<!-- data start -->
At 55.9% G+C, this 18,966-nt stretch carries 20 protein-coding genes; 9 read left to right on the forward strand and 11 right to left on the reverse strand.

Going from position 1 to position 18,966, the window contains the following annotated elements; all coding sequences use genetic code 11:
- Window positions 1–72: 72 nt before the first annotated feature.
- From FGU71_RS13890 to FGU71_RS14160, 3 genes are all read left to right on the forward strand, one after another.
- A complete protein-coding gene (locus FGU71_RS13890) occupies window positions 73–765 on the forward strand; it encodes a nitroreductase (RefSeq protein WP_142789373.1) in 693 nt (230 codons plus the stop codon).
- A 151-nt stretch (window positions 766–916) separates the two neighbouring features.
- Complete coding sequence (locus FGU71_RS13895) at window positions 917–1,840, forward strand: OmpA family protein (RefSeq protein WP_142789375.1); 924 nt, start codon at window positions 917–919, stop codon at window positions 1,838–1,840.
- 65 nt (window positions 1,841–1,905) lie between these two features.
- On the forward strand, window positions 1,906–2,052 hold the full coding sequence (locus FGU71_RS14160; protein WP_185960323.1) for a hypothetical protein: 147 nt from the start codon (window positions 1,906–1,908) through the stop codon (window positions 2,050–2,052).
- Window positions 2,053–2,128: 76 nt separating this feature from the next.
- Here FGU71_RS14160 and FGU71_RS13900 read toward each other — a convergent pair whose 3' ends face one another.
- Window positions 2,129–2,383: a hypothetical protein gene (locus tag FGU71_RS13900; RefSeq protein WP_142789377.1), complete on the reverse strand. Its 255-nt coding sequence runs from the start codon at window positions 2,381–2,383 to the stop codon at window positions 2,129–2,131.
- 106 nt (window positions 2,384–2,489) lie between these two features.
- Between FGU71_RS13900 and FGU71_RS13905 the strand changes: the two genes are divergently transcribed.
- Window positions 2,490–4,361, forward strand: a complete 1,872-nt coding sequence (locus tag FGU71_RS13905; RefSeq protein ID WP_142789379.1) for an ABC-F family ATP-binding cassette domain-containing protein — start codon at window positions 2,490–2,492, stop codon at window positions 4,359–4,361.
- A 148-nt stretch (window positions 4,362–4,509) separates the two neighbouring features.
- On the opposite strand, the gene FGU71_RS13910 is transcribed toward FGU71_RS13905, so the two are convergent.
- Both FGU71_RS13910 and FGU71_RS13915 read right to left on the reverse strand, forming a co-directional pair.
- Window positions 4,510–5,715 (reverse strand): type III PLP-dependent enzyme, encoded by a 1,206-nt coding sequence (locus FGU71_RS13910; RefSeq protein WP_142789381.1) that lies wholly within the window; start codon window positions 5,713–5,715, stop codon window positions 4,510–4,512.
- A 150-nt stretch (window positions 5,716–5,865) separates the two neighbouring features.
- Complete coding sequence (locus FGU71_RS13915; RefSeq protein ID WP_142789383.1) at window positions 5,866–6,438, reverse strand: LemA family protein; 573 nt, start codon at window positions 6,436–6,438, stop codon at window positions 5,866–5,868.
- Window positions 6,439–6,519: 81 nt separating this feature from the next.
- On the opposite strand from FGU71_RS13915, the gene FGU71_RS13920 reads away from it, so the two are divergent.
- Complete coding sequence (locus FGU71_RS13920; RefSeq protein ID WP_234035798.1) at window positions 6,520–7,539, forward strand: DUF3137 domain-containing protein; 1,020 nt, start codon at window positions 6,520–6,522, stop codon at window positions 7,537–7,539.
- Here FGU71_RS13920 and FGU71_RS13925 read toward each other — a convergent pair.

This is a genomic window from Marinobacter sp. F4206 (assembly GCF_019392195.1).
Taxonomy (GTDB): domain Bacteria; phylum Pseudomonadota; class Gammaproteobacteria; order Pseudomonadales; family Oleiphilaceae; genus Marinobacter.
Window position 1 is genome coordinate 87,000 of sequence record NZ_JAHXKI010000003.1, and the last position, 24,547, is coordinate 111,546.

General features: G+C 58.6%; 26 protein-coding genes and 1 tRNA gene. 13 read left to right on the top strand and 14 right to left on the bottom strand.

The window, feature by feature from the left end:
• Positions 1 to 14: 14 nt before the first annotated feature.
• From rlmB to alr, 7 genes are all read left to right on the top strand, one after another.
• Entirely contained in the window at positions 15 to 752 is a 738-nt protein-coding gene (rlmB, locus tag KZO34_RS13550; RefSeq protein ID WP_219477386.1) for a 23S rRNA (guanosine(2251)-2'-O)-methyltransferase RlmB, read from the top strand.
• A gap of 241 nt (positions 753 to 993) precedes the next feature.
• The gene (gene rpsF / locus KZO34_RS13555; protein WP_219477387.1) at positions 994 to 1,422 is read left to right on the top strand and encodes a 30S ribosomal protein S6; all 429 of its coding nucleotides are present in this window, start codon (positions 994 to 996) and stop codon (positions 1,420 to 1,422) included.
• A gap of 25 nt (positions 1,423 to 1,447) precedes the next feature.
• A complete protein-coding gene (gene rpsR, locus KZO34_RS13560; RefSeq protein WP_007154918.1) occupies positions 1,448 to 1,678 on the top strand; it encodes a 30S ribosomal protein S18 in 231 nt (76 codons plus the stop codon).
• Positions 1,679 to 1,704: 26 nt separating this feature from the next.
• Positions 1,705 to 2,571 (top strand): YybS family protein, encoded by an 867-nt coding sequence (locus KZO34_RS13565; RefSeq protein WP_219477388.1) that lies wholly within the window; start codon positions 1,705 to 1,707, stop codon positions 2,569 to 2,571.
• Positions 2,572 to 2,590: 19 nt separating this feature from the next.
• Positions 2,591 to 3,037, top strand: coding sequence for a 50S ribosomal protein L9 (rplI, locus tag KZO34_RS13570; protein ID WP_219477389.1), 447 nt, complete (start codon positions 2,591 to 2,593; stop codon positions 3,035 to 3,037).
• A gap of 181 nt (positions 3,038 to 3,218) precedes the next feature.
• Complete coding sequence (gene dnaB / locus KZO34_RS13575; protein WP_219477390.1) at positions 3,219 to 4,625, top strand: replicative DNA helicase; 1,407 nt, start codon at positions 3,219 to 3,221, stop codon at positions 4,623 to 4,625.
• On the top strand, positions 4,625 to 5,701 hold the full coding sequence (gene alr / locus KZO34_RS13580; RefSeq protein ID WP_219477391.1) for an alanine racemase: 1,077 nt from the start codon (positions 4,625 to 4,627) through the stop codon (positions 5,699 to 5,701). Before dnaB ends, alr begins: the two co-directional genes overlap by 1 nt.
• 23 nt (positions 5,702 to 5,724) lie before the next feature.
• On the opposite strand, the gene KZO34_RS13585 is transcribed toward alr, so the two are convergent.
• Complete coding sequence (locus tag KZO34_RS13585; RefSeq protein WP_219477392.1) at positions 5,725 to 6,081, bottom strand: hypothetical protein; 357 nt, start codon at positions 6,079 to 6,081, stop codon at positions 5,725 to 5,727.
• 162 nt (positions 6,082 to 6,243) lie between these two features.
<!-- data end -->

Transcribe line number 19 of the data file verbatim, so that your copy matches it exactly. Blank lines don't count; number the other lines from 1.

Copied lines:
- Window positions 4,510–5,715 (reverse strand): type III PLP-dependent enzyme, encoded by a 1,206-nt coding sequence (locus FGU71_RS13910; RefSeq protein WP_142789381.1) that lies wholly within the window; start codon window positions 5,713–5,715, stop codon window positions 4,510–4,512.